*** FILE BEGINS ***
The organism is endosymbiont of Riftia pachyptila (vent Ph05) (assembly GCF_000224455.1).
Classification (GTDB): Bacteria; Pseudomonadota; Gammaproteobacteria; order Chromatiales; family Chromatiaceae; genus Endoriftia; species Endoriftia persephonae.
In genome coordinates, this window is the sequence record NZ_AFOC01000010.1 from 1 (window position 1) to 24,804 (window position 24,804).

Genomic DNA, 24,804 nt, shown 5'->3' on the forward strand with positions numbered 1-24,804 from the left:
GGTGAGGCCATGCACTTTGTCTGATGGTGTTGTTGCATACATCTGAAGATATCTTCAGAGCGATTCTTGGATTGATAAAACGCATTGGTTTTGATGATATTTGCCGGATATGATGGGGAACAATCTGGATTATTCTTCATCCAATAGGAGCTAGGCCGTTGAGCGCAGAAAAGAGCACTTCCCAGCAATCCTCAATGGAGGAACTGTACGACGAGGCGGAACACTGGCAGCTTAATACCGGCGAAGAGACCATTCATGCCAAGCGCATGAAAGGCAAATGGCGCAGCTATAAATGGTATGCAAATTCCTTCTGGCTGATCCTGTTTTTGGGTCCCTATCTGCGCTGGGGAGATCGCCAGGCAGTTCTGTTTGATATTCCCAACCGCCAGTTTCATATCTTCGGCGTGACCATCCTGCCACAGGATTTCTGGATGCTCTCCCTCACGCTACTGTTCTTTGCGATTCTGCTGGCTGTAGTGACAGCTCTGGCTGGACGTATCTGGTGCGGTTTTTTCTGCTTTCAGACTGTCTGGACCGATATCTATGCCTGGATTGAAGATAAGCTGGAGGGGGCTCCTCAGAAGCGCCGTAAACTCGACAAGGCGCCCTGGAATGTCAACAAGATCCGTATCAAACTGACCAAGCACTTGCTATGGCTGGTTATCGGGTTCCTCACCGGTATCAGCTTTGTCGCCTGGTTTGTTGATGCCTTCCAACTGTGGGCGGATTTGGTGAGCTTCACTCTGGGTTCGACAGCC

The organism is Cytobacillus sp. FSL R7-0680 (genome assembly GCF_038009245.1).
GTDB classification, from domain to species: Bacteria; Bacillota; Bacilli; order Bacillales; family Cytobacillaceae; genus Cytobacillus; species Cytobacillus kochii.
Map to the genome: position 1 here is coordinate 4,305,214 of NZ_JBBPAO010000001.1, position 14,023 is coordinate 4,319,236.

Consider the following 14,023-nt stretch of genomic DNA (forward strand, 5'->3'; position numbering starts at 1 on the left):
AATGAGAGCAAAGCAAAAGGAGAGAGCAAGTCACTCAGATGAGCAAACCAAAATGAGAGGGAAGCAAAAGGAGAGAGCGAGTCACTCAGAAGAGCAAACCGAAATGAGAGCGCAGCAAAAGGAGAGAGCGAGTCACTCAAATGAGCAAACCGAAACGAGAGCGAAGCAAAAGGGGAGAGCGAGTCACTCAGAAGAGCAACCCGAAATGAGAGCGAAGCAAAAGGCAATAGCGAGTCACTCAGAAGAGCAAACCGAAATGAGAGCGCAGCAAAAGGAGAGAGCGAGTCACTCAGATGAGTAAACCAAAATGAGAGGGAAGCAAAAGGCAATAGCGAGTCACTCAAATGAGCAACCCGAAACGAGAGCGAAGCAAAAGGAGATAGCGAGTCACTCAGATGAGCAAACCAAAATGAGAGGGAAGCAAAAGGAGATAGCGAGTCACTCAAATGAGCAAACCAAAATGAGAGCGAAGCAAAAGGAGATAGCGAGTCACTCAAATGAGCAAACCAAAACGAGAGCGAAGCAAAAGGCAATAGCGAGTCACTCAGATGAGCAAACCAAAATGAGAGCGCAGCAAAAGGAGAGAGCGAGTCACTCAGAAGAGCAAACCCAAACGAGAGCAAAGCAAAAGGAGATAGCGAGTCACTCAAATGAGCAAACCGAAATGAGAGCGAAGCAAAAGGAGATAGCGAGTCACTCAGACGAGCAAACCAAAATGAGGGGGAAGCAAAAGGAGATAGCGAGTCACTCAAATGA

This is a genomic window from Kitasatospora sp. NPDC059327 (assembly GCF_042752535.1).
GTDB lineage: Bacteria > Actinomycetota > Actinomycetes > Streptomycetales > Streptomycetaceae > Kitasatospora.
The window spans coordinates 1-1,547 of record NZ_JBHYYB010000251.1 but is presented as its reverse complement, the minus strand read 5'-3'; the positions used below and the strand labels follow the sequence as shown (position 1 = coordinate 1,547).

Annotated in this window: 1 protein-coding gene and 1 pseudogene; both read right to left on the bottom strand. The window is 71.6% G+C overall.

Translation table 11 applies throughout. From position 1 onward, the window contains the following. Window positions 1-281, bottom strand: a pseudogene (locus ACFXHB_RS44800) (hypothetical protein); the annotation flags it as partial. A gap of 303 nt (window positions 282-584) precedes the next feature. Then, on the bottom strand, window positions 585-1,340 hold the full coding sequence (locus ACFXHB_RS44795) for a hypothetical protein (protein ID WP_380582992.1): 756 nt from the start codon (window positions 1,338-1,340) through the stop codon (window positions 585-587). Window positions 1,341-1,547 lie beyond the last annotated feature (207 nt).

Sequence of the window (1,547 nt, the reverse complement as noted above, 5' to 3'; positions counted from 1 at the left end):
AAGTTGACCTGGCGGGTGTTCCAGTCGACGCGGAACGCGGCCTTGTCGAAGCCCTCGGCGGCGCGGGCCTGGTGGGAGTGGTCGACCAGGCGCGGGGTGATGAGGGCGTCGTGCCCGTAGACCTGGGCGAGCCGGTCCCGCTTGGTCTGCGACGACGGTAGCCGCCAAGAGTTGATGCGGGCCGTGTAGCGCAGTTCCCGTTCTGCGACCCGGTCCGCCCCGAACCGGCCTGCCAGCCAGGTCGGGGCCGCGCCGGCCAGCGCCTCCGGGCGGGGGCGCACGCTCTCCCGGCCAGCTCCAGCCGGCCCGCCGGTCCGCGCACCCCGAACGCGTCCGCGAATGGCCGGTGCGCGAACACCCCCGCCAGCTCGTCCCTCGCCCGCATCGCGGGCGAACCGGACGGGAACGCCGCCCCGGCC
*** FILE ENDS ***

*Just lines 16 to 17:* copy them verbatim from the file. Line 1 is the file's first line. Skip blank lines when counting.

Sequence of the window (1,547 nt, the reverse complement as noted above, 5' to 3'; positions counted from 1 at the left end):
AAGTTGACCTGGCGGGTGTTCCAGTCGACGCGGAACGCGGCCTTGTCGAAGCCCTCGGCGGCGCGGGCCTGGTGGGAGTGGTCGACCAGGCGCGGGGTGATGAGGGCGTCGTGCCCGTAGACCTGGGCGAGCCGGTCCCGCTTGGTCTGCGACGACGGTAGCCGCCAAGAGTTGATGCGGGCCGTGTAGCGCAGTTCCCGTTCTGCGACCCGGTCCGCCCCGAACCGGCCTGCCAGCCAGGTCGGGGCCGCGCCGGCCAGCGCCTCCGGGCGGGGGCGCACGCTCTCCCGGCCAGCTCCAGCCGGCCCGCCGGTCCGCGCACCCCGAACGCGTCCGCGAATGGCCGGTGCGCGAACACCCCCGCCAGCTCGTCCCTCGCCCGCATCGCGGGCGAACCGGACGGGAACGCCGCCCCGGCC